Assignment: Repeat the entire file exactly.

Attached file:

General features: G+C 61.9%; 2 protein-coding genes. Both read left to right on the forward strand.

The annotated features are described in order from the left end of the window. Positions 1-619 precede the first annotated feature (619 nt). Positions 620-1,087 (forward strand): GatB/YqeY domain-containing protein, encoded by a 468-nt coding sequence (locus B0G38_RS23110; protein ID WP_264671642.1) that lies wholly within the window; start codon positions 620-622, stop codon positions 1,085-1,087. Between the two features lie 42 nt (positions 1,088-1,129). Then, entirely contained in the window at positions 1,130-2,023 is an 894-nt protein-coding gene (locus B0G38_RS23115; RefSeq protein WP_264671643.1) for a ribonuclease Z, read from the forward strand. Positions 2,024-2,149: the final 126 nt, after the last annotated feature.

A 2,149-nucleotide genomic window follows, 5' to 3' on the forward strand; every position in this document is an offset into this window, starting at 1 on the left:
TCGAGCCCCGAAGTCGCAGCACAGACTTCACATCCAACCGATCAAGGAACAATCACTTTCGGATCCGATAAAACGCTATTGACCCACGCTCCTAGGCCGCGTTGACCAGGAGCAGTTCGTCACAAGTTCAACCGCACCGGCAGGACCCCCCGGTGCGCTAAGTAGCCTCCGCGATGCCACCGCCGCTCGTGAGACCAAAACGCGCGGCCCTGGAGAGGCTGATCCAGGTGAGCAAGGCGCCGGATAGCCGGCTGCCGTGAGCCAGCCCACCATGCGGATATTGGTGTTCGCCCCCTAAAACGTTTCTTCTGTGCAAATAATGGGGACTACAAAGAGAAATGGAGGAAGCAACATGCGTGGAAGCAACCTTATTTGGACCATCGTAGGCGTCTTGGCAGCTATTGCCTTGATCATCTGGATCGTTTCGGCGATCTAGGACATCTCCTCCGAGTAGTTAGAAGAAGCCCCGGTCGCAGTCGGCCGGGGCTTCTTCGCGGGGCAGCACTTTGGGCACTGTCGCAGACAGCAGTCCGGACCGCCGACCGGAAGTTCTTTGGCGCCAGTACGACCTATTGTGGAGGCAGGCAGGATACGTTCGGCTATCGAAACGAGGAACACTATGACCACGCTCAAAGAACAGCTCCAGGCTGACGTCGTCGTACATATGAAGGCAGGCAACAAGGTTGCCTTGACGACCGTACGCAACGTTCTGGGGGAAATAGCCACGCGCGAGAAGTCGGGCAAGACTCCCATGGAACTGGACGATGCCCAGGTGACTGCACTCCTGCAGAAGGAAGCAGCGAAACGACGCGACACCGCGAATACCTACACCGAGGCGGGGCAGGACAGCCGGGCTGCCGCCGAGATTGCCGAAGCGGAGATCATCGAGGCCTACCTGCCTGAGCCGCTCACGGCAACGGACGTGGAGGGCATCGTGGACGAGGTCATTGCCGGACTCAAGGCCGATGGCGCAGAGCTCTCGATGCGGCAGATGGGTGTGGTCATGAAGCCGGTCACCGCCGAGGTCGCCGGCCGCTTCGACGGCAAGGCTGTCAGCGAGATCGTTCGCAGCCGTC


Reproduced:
General features: G+C 61.9%; 2 protein-coding genes. Both read left to right on the forward strand.

The annotated features are described in order from the left end of the window. Positions 1-619 precede the first annotated feature (619 nt). Positions 620-1,087 (forward strand): GatB/YqeY domain-containing protein, encoded by a 468-nt coding sequence (locus B0G38_RS23110; protein ID WP_264671642.1) that lies wholly within the window; start codon positions 620-622, stop codon positions 1,085-1,087. Between the two features lie 42 nt (positions 1,088-1,129). Then, entirely contained in the window at positions 1,130-2,023 is an 894-nt protein-coding gene (locus B0G38_RS23115; RefSeq protein WP_264671643.1) for a ribonuclease Z, read from the forward strand. Positions 2,024-2,149: the final 126 nt, after the last annotated feature.

A 2,149-nucleotide genomic window follows, 5' to 3' on the forward strand; every position in this document is an offset into this window, starting at 1 on the left:
TCGAGCCCCGAAGTCGCAGCACAGACTTCACATCCAACCGATCAAGGAACAATCACTTTCGGATCCGATAAAACGCTATTGACCCACGCTCCTAGGCCGCGTTGACCAGGAGCAGTTCGTCACAAGTTCAACCGCACCGGCAGGACCCCCCGGTGCGCTAAGTAGCCTCCGCGATGCCACCGCCGCTCGTGAGACCAAAACGCGCGGCCCTGGAGAGGCTGATCCAGGTGAGCAAGGCGCCGGATAGCCGGCTGCCGTGAGCCAGCCCACCATGCGGATATTGGTGTTCGCCCCCTAAAACGTTTCTTCTGTGCAAATAATGGGGACTACAAAGAGAAATGGAGGAAGCAACATGCGTGGAAGCAACCTTATTTGGACCATCGTAGGCGTCTTGGCAGCTATTGCCTTGATCATCTGGATCGTTTCGGCGATCTAGGACATCTCCTCCGAGTAGTTAGAAGAAGCCCCGGTCGCAGTCGGCCGGGGCTTCTTCGCGGGGCAGCACTTTGGGCACTGTCGCAGACAGCAGTCCGGACCGCCGACCGGAAGTTCTTTGGCGCCAGTACGACCTATTGTGGAGGCAGGCAGGATACGTTCGGCTATCGAAACGAGGAACACTATGACCACGCTCAAAGAACAGCTCCAGGCTGACGTCGTCGTACATATGAAGGCAGGCAACAAGGTTGCCTTGACGACCGTACGCAACGTTCTGGGGGAAATAGCCACGCGCGAGAAGTCGGGCAAGACTCCCATGGAACTGGACGATGCCCAGGTGACTGCACTCCTGCAGAAGGAAGCAGCGAAACGACGCGACACCGCGAATACCTACACCGAGGCGGGGCAGGACAGCCGGGCTGCCGCCGAGATTGCCGAAGCGGAGATCATCGAGGCCTACCTGCCTGAGCCGCTCACGGCAACGGACGTGGAGGGCATCGTGGACGAGGTCATTGCCGGACTCAAGGCCGATGGCGCAGAGCTCTCGATGCGGCAGATGGGTGTGGTCATGAAGCCGGTCACCGCCGAGGTCGCCGGCCGCTTCGACGGCAAGGCTGTCAGCGAGATCGTTCGCAGCCGTC